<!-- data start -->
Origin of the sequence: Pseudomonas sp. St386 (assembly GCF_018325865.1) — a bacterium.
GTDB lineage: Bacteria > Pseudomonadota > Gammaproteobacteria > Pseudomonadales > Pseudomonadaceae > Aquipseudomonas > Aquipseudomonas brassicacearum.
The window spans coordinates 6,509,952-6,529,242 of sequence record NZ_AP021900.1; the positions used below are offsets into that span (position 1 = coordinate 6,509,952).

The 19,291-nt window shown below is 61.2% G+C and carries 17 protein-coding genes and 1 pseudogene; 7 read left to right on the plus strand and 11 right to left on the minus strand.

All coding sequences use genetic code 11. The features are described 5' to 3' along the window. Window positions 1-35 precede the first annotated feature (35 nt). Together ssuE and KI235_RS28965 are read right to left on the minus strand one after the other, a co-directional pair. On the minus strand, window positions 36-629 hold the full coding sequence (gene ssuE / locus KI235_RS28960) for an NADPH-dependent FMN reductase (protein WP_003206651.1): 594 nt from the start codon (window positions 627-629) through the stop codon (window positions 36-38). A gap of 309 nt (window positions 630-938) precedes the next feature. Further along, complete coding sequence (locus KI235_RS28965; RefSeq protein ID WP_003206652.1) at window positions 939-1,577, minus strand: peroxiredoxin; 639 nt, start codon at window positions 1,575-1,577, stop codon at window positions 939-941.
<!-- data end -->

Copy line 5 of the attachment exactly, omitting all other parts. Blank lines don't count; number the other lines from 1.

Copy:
All coding sequences use genetic code 11. The features are described 5' to 3' along the window. Window positions 1-35 precede the first annotated feature (35 nt). Together ssuE and KI235_RS28965 are read right to left on the minus strand one after the other, a co-directional pair. On the minus strand, window positions 36-629 hold the full coding sequence (gene ssuE / locus KI235_RS28960) for an NADPH-dependent FMN reductase (protein WP_003206651.1): 594 nt from the start codon (window positions 627-629) through the stop codon (window positions 36-38). A gap of 309 nt (window positions 630-938) precedes the next feature. Further along, complete coding sequence (locus KI235_RS28965; RefSeq protein ID WP_003206652.1) at window positions 939-1,577, minus strand: peroxiredoxin; 639 nt, start codon at window positions 1,575-1,577, stop codon at window positions 939-941.